310 F3d 1053 United States v. Jackson

310 F.3d 1053

UNITED STATES of America, Appellee,
Glen JACKSON, Appellant.

No. 02-1888.

United States Court of Appeals, Eighth Circuit.

Submitted: November 5, 2002.

Filed: November 18, 2002.

B. Dale West, argued, Monticello, AR, for appellant.

Jessica Dunsay Silver, argued, Washington, DC, for appellee.

Before HANSEN, Chief Judge, BEAM and RILEY, Circuit Judges.


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A jury found Glen Jackson guilty of aiding and abetting the deprivation of a person's rights under color of law, in violation of 18 U.S.C. §§ 2 and 242. The district court1 sentenced him to 108 months in prison and three years of supervised release. On appeal, Jackson argues that the district court should not have allowed the prosecutor to cross-examine him about the facts relating to his prior conviction in Arkansas state court for attempted capital murder. For the reasons discussed below, we affirm the judgment of the district court.


Jackson was convicted of the prior offense approximately two years before he stood trial on the instant offense. On direct examination, after acknowledging his conviction, Jackson asserted that the jury had sentenced him to the statutory minimum because "[t]here's no self-defense law in Arkansas." Over Jackson's objection, the district court allowed the prosecutor to cross-examine him about evidence presented at the attempted murder trial that was inconsistent with the implication that Jackson had acted in self-defense: after an argument with the victim, Jackson had followed him in his car, stopped him, shot him, and continued to shoot him after he fell to the ground. (Trial Tr. at 716-20.)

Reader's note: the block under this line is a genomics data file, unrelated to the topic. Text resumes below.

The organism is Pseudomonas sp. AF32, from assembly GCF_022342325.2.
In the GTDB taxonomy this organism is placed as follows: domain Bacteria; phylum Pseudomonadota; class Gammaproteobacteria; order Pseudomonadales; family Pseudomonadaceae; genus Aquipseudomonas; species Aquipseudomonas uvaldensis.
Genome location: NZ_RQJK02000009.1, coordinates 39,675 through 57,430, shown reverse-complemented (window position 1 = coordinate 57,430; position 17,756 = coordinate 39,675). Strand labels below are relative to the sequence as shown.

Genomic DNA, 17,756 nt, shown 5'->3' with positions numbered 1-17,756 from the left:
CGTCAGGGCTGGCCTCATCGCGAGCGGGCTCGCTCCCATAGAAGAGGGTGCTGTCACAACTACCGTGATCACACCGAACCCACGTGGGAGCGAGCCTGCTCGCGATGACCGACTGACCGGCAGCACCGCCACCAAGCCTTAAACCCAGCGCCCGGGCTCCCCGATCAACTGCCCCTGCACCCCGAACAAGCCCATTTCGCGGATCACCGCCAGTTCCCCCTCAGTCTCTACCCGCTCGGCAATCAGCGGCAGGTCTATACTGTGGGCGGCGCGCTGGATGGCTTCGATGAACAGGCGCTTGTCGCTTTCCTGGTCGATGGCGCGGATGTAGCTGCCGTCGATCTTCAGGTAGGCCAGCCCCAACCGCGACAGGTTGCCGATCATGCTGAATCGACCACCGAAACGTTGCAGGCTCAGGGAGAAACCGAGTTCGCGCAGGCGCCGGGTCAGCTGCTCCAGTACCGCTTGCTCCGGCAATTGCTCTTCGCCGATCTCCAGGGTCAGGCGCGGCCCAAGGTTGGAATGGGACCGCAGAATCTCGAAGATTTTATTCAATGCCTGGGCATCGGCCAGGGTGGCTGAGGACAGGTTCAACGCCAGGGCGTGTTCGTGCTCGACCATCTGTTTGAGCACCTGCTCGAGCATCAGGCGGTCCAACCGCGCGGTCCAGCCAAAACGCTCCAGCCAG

Jackson argues on appeal that the district court admitted this testimony under Federal Rule of Evidence 404(b) (dealing with the admission of evidence of prior crimes to prove motive, opportunity, intent, preparation, plan, knowledge, identity, or absence of mistake or accident) and that it thereby erred. We conclude that this argument is misplaced because the district court allowed the cross-examination for the purpose of impeaching Jackson's credibility, as authorized by Federal Rules of Evidence 608 and 609. We find no abuse of discretion. See United States v. Valencia, 61 F.3d 616, 618 (8th Cir.1995) (when the defendant minimizes his guilt in discussing a prior conviction on direct examination, the district court does not abuse its discretion in allowing a more extensive cross-examination into the facts underlying the conviction to impeach the defendant's credibility).


Accordingly, we affirm the judgment of the district court.



The Honorable Susan Webber Wright, Chief Judge, United States District Court for the Eastern District of Arkansas